and 60 gallons respectively. Each day the firm must furnish its four retail shops R1. The demand for the first column is satisfied. y y Example 1 Example 2 Example 1 The Amulya Milk Company has three plants located throughout a state with production capacity 50. 50. 20 units to cell P1R1. i. R3.e. The transportation costs (in Rs. The demand for the second column is also satisfied.) are given below. 75 and 25 gallons. Starting from the North west corner.. The allocation is shown in the following table. & R4 with at least 20. Table 1 Plant P1 2 P2 3 P3 Demand 20 Retail Shop R2 R3 5 5 6 20 7 8 9 50 6 2 2 60 Supply 50 30 75 25 R1 R4 Now we move hori ontally to the second column in the first row and allocate 20 units to cell P1R2. Plant P1 P2 P3 Demand Retail Shop R2 R3 5 7 5 8 6 9 20 50 Supply 50 75 25 R1 3 2 3 20 R4 6 2 2 60 The economic problem is to distribute the available product to different retail shops in such a way so that the total transportation cost is minimum Solution. 20) to P1R1.This trial routing method is often far from optimal. 20 . we allocate min (50. R2. Table 2 .

Plant P1 2 P2 3 P3 Demand 20 R1 Retail Shop R2 R3 7 5 6 20 8 9 50 6 2 2 60 R4 Suppl 50 30 10 75 25 Proceeding in this way. Initial basic feasible solution The total transportation cost is calculated by multiplying each xij in an occupied cell with the corresponding cij and adding as follows: 20 X 3 + 20 X 5 + 10 X 7 + 40 X 8 + 35 X 2 + 25 X 2 = 670 Least cost Method In this method. P3R4 = 25. allocations are made on the basis of economic desirability. The steps involved in determining an initial solution using least-cost method are as follows: Step1. Write the given transportation problem in tabular form (if not given). If the min (ai . bj) to this cell. then the availability of the ith origin is exhausted and demand at the jth destination remains as bj-ai and the ith row is deleted from the table. Final Table Plant P1 P2 P3 2 3 5 6 20 9 50 60 Retail Shop R2 R3 6 Suppl 50 75 25 R1 R4 Demand 20 Here. Step3. Step2. bj) = ai. and Number of plants (m) = 3 Number of basic variables = m + n ± 1 = 3 + 4 ± 1 = 6. j)th cell. The resulting feasible solution is shown in the following table. number of retail shops(n) = 4. we observe that P1R3 = 10. then demand at the jth destination is fulfilled and the availability at the ith origin remains to be ai-bj and the jth column is deleted from the table. P2R4 = 35. Suppose it is the (i. P2R3 = 40. Choose the cell with minimum cost. If it is not unique. bj) = bj. . anyone can be chosen. Again if min (ai. Allocate min (ai.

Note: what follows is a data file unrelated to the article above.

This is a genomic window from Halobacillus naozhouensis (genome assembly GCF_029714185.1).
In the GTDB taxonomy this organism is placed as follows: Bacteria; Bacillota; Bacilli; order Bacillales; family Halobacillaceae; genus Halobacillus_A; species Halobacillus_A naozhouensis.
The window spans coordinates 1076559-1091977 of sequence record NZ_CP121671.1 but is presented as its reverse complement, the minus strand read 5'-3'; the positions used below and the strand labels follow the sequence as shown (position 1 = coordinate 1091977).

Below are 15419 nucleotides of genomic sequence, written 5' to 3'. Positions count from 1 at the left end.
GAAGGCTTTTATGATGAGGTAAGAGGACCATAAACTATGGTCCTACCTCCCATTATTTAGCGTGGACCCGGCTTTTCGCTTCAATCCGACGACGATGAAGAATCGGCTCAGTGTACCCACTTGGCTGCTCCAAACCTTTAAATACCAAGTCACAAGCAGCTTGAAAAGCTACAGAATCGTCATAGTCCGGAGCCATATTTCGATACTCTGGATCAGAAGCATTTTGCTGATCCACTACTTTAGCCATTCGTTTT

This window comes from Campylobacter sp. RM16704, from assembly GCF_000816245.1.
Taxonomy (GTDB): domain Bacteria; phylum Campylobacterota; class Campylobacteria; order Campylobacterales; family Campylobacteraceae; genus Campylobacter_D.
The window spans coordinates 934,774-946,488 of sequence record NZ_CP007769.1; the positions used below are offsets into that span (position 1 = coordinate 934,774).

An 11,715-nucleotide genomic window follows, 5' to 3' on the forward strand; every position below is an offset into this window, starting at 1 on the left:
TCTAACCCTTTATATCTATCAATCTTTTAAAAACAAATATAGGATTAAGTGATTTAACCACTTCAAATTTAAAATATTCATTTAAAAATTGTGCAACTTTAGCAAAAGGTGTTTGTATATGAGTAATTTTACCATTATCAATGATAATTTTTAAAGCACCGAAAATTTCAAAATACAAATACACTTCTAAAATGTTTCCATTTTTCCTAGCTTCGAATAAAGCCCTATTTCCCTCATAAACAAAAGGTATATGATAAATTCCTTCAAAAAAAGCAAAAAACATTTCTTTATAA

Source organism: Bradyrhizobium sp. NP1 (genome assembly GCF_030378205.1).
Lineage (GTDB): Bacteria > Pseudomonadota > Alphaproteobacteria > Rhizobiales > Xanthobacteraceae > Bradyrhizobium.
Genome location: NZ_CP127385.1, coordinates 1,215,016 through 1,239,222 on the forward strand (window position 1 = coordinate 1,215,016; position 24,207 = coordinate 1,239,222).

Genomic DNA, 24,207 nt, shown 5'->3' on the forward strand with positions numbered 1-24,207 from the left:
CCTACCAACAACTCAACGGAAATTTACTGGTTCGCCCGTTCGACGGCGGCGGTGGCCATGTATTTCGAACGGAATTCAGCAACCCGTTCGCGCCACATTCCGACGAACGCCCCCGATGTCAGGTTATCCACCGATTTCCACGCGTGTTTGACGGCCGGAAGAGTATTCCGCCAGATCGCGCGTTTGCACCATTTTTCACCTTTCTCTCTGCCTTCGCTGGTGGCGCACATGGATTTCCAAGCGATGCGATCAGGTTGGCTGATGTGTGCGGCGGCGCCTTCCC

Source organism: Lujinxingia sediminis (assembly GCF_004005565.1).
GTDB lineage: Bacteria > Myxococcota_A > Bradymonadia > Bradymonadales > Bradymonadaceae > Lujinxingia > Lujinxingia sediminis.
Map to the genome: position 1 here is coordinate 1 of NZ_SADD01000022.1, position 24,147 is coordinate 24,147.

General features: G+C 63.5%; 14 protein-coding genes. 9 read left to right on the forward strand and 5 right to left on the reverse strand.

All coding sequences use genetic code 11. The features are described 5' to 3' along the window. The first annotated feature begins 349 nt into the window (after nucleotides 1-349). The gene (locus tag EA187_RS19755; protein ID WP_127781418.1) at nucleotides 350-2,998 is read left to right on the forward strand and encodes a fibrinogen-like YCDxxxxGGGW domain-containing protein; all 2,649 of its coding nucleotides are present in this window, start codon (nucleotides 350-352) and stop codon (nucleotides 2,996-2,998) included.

Again if min (ai. starting solutions. it is advisable to proceed with the initial feasible solution which is close to the optimal solution. Consequently. 3 until all origins are exhausted and all demands are fulfilled. but not always. Vogel¶s method often gives the better initial feasible solution to start with. Step3.Step4. Although Vogel¶s method ta es more time as compared to other two methods. Allocate min (ai. There is no way that we can predict that a transportation problem will have degenerate solution. Suppose it is the (i. Step4. then the availability of the ith origin is exhausted and demand at the jth destination remains as bj-ai and the ith row is deleted from the table. Repeat steps 2. but it reaches the time in reaching the optimal solution. Write the given transportation problem in tabular form (if not given). 3. . j)th cell. In VAM the cost difference indicate the penalties for not using the respective least cost routes. if we use the initial solution obtained by VAM and proceed to solve for the optimum solution. Choose the cell with minimum cost in the ith row. Step5. choose the cell with the minimum cost in this column. Choose the maximum difference or highest penalty cost. Repeat steps 2. Suppose it corresponds to the ith row. 4 with the remaining table until all origins are exhausted and all demands are fulfilled. Compute the difference between the minimum cost and the next minimum cost corresponding to each row and each column which is nown as penalty cost. Again if the maximum corresponds to a column. y y y In order to reduce large number of steps required to obtain the optimal solution. Write the given transportation problem in tabular form (if not given). The opportunity cost for a given supply row or demand column is defined as the difference between the lowest cost and the next lowest cost alternative. The steps involved in determining an initial solution using VAM are as follows: Step1. the amount of time required to arrive at the optimum solution is greatly reduced. Row minima method Step1. Step2. The Vogel¶s approximation method: VAM is an improved version of the least-cost method that generally. This method is preferred over the methods discussed above because it generally yields. produces better starting solutions. VAM is based upon the concept of minimizing opportunity (or penalty) costs. or close to optimum. bj) to this cell. bj) = bj. then demand at the jth destination is fulfilled and the availability at the ith origin remains to be ai-bj and the jth column is deleted from the table. 2. If the min (ai . bj) = ai. just by loo ing at it. an optimum. Note. The process must end as .